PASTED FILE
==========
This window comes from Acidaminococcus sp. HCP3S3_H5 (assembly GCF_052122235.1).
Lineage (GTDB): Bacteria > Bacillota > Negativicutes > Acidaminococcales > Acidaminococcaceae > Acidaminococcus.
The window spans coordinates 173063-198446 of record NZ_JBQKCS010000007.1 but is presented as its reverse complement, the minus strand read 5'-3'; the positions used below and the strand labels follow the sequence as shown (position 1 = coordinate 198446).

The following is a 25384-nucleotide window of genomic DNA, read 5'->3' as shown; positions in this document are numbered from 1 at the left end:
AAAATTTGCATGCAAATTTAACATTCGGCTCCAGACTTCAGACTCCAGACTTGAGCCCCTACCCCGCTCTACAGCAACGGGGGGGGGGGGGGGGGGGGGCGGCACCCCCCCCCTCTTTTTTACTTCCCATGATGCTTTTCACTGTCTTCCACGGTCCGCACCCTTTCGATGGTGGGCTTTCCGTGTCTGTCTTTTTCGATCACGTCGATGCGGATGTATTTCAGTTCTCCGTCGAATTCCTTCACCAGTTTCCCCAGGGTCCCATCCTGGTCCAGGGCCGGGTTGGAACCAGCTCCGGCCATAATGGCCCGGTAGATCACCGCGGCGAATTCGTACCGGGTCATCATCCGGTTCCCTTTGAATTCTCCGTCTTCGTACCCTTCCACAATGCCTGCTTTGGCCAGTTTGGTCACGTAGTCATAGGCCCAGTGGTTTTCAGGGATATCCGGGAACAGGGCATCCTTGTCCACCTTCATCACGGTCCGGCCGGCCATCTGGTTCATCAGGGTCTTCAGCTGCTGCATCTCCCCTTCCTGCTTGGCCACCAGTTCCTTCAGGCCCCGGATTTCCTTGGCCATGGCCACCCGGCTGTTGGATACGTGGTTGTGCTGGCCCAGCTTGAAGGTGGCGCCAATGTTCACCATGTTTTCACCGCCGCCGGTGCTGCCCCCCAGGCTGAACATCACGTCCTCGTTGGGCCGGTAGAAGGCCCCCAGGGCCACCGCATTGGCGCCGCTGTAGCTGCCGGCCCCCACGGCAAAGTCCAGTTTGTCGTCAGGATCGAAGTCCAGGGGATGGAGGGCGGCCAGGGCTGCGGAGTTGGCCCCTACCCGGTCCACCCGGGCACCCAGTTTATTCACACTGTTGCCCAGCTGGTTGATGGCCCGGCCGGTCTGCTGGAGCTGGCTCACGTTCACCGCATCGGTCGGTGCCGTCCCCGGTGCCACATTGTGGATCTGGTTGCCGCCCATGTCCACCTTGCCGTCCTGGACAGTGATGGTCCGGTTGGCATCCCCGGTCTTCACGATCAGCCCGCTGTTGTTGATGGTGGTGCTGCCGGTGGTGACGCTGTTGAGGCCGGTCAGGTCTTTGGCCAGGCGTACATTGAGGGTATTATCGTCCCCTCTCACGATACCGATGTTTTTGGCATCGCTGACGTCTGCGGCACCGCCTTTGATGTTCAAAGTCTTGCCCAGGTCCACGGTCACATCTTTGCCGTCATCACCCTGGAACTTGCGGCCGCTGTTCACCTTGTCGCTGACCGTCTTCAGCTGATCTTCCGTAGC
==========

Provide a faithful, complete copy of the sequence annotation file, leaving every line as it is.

This window comes from Acidaminococcus sp. HCP3S3_H5 (assembly GCF_052122235.1).
Lineage (GTDB): Bacteria > Bacillota > Negativicutes > Acidaminococcales > Acidaminococcaceae > Acidaminococcus.
The window spans coordinates 173063-198446 of record NZ_JBQKCS010000007.1 but is presented as its reverse complement, the minus strand read 5'-3'; the positions used below and the strand labels follow the sequence as shown (position 1 = coordinate 198446).

The following is a 25384-nucleotide window of genomic DNA, read 5'->3' as shown; positions in this document are numbered from 1 at the left end:
AAAATTTGCATGCAAATTTAACATTCGGCTCCAGACTTCAGACTCCAGACTTGAGCCCCTACCCCGCTCTACAGCAACGGGGGGGGGGGGGGGGGGGGGCGGCACCCCCCCCCTCTTTTTTACTTCCCATGATGCTTTTCACTGTCTTCCACGGTCCGCACCCTTTCGATGGTGGGCTTTCCGTGTCTGTCTTTTTCGATCACGTCGATGCGGATGTATTTCAGTTCTCCGTCGAATTCCTTCACCAGTTTCCCCAGGGTCCCATCCTGGTCCAGGGCCGGGTTGGAACCAGCTCCGGCCATAATGGCCCGGTAGATCACCGCGGCGAATTCGTACCGGGTCATCATCCGGTTCCCTTTGAATTCTCCGTCTTCGTACCCTTCCACAATGCCTGCTTTGGCCAGTTTGGTCACGTAGTCATAGGCCCAGTGGTTTTCAGGGATATCCGGGAACAGGGCATCCTTGTCCACCTTCATCACGGTCCGGCCGGCCATCTGGTTCATCAGGGTCTTCAGCTGCTGCATCTCCCCTTCCTGCTTGGCCACCAGTTCCTTCAGGCCCCGGATTTCCTTGGCCATGGCCACCCGGCTGTTGGATACGTGGTTGTGCTGGCCCAGCTTGAAGGTGGCGCCAATGTTCACCATGTTTTCACCGCCGCCGGTGCTGCCCCCCAGGCTGAACATCACGTCCTCGTTGGGCCGGTAGAAGGCCCCCAGGGCCACCGCATTGGCGCCGCTGTAGCTGCCGGCCCCCACGGCAAAGTCCAGTTTGTCGTCAGGATCGAAGTCCAGGGGATGGAGGGCGGCCAGGGCTGCGGAGTTGGCCCCTACCCGGTCCACCCGGGCACCCAGTTTATTCACACTGTTGCCCAGCTGGTTGATGGCCCGGCCGGTCTGCTGGAGCTGGCTCACGTTCACCGCATCGGTCGGTGCCGTCCCCGGTGCCACATTGTGGATCTGGTTGCCGCCCATGTCCACCTTGCCGTCCTGGACAGTGATGGTCCGGTTGGCATCCCCGGTCTTCACGATCAGCCCGCTGTTGTTGATGGTGGTGCTGCCGGTGGTGACGCTGTTGAGGCCGGTCAGGTCTTTGGCCAGGCGTACATTGAGGGTATTATCGTCCCCTCTCACGATACCGATGTTTTTGGCATCGCTGACGTCTGCGGCACCGCCTTTGATGTTCAAAGTCTTGCCCAGGTCCACGGTCACATCTTTGCCGTCATCACCCTGGAACTTGCGGCCGCTGTTCACCTTGTCGCTGACCGTCTTCAGCTGATCTTCCGTAGC